Differential Diagnoses

During the initial evaluation, emergency physicians try to understand possible differential diagnoses in a patient with severe abdominal pain. The below list is given in alphabetical order.

  • Abdominal Aortic Aneurysm
  • Acute Cholecystitis or Biliary Colic
  • Acute Gastritis or Peptic Ulcer Disease
  • Acute MI
  • Acute Pancreatitis
  • Aortic Dissection
  • Appendicitis
  • Diabetic Ketoacidosis
  • Diverticulitis
  • Gastrointestinal carcinoma
  • Inflammatory Bowel Disease (Crohn Disease, Ulcerative Colitis)
  • Mesenteric ischemia
  • Omental torsion
  • Rectus sheath hematoma
  • Tubo-ovarian pathologies (Ectopic pregnancy, Pelvic inflammatory disease, Abscess, Endometriosis, Ovarian cyst/torsion, Uterine leiomyomata)

History and Physical Examination Hints

Thorough medical history usually reveals predisposing factors or possible etiology of perforation. Predisposing chronic conditions include peptic ulcer disease, inflammatory bowel disease, malignancy. Acute conditions like acute appendicitis, acute diverticulitis, infections (e.g., typhoid fever), intestinal ischemia, necrotizing vasculitis and penetrating or blunt injuries may cause perforation. Additionally, caustic substance and foreign body (e.g., toothpicks) ingestions, endoscopic interventions and some medications are associated with perforation. Most common medications are aspirin, nonsteroidal anti-inflammatory drugs (NSAIDs) and steroids.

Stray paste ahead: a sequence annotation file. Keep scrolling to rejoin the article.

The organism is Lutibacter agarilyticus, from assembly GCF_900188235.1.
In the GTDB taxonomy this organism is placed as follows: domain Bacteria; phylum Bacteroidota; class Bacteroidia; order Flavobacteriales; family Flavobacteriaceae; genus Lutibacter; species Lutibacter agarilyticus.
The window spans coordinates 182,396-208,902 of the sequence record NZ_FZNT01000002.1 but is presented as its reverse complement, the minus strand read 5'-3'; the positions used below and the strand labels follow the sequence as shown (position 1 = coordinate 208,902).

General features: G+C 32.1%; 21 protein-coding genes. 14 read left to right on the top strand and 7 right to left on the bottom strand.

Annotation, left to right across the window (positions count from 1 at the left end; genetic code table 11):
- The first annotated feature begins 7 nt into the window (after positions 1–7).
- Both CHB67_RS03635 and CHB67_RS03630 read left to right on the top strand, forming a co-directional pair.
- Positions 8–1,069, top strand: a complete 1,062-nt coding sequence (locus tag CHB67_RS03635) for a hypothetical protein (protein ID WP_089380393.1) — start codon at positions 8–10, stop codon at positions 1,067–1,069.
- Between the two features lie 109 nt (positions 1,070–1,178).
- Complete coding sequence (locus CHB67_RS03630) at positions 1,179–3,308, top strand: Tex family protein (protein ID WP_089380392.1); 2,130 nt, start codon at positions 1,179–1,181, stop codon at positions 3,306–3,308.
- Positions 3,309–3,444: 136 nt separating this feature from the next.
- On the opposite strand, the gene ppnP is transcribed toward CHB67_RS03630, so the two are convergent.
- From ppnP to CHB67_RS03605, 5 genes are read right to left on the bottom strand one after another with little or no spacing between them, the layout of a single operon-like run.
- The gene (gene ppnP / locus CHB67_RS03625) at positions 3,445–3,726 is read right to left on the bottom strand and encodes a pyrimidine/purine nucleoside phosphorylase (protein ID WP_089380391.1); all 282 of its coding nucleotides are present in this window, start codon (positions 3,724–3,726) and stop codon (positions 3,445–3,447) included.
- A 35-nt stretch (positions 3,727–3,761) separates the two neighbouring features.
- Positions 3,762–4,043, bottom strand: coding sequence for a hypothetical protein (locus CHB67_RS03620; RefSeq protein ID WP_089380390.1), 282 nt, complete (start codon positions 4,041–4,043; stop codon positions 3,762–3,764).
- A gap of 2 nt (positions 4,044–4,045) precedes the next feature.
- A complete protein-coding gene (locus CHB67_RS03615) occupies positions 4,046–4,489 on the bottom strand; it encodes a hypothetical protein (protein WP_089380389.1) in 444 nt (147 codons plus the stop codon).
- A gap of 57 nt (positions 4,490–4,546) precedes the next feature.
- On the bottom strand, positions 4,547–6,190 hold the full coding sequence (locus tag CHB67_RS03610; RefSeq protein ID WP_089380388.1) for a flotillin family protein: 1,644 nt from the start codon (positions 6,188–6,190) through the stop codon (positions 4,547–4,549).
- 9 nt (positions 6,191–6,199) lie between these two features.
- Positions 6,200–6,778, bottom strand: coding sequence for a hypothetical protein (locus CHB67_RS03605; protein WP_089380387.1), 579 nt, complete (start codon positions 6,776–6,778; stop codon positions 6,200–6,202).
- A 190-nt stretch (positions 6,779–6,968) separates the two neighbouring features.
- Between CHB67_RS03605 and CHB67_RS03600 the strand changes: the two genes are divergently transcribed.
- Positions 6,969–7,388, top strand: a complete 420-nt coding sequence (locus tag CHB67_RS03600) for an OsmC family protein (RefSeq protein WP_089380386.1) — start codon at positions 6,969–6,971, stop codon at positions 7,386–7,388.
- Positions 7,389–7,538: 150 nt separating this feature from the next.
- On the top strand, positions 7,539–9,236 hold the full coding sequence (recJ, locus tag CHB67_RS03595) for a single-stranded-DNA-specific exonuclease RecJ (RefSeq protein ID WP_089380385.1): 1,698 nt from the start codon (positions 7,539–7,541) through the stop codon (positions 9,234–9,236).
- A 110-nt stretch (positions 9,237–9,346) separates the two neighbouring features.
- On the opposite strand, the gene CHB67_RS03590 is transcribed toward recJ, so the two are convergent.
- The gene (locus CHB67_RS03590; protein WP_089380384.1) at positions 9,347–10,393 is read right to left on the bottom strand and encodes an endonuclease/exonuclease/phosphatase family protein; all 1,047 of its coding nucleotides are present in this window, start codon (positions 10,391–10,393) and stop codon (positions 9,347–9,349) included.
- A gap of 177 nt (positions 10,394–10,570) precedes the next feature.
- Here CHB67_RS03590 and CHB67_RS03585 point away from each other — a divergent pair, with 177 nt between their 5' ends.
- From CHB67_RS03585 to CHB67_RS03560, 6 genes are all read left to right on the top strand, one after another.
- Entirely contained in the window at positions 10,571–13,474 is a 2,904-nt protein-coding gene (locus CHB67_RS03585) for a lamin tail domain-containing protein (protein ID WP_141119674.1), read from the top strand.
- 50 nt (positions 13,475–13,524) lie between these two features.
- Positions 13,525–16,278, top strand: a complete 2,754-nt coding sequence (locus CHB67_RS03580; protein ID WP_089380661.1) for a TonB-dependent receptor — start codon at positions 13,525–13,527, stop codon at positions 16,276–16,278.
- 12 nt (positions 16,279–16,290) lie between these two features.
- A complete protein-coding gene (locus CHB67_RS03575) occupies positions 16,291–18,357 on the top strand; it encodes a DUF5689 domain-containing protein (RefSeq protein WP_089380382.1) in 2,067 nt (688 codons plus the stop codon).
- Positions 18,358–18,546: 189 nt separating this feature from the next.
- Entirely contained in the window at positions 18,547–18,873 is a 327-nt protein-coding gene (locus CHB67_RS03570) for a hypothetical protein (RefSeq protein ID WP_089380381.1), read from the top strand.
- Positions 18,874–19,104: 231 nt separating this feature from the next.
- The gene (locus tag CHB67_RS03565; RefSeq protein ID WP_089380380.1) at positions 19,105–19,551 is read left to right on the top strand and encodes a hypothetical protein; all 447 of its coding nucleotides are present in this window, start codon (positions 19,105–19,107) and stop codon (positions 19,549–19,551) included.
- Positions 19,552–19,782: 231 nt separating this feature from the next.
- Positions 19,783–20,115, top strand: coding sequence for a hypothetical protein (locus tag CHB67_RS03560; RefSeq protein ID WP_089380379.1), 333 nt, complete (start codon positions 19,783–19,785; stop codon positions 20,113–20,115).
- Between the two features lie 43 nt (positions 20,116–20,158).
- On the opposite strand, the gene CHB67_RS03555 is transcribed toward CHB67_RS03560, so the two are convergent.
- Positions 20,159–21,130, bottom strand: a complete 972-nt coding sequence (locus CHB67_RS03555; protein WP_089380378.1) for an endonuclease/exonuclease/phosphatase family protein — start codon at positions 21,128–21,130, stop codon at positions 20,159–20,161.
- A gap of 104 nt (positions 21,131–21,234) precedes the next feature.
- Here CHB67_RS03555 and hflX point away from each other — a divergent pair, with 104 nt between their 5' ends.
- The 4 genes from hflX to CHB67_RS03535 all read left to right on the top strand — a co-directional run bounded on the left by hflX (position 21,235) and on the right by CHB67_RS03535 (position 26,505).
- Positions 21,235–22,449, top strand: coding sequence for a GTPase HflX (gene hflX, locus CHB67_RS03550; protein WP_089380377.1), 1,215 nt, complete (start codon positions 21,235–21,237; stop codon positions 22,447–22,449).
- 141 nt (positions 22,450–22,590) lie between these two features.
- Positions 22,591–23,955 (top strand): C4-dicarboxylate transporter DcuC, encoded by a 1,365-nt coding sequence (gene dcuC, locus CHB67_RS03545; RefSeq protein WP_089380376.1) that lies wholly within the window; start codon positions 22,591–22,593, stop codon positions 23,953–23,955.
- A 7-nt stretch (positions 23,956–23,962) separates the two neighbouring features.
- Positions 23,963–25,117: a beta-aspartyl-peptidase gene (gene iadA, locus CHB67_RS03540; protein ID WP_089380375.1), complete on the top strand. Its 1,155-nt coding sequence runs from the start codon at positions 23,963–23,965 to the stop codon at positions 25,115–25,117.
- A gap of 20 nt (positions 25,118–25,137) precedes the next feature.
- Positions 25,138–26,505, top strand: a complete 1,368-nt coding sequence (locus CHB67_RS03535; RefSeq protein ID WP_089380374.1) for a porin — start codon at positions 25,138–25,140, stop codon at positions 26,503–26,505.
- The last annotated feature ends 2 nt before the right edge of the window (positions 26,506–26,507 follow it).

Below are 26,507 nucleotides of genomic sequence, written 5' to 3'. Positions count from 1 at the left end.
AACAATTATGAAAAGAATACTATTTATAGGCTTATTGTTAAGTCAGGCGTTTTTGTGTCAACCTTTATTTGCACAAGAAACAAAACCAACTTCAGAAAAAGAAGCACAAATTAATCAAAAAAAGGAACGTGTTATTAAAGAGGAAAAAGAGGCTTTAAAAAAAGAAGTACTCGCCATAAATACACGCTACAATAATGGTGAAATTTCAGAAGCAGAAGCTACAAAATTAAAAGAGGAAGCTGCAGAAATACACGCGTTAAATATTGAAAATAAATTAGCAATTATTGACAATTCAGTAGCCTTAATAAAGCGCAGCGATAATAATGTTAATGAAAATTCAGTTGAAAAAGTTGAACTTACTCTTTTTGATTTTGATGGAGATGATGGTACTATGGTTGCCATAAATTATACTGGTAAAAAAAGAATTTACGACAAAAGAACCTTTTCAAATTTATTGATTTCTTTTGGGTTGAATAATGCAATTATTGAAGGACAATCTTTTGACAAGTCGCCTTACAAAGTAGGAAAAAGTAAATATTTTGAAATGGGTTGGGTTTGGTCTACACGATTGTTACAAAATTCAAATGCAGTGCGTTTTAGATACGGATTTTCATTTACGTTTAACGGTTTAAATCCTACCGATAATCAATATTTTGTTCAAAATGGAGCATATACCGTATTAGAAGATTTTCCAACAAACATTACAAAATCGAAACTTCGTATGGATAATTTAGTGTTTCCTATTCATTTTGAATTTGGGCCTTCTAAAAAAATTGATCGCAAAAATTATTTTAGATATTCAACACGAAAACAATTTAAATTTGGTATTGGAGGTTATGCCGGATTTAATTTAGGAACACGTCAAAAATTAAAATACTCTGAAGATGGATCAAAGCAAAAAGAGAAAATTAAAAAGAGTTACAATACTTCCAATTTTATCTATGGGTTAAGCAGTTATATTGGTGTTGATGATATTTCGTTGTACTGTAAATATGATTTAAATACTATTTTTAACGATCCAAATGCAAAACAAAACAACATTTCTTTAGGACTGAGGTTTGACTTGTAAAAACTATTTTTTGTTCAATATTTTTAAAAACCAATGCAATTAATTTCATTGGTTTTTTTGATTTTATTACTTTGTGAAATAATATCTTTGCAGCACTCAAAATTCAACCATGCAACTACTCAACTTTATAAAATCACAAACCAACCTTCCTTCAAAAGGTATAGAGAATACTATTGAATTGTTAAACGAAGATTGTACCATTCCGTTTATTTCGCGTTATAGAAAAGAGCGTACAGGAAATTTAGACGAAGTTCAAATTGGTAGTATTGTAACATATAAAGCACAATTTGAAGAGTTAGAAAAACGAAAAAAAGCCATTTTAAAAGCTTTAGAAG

The patient typically presents with sudden and severe abdominal pain. Asking patients about the characteristics of pain helps to diagnose. Typical pain starts around a limited location, then expands to all abdomen in a short time. A history of frequent abdominal pain may suggest the patient has a predisposing condition. Free air under the diaphragm may cause referred pain to the either or both shoulders. Vomiting is present in 50% of patients. Shock, sepsis, gastrointestinal or intraabdominal bleeding may accompany perforation.

Ulcer perforation refers to when the ulcer erodes through the wall and leaks air and peptic contents into the peritoneal cavity. The anterior wall of the duodenum is the most common site. Approximately 2 to 10% of patients with peptic ulcer undergo perforation once in their lives.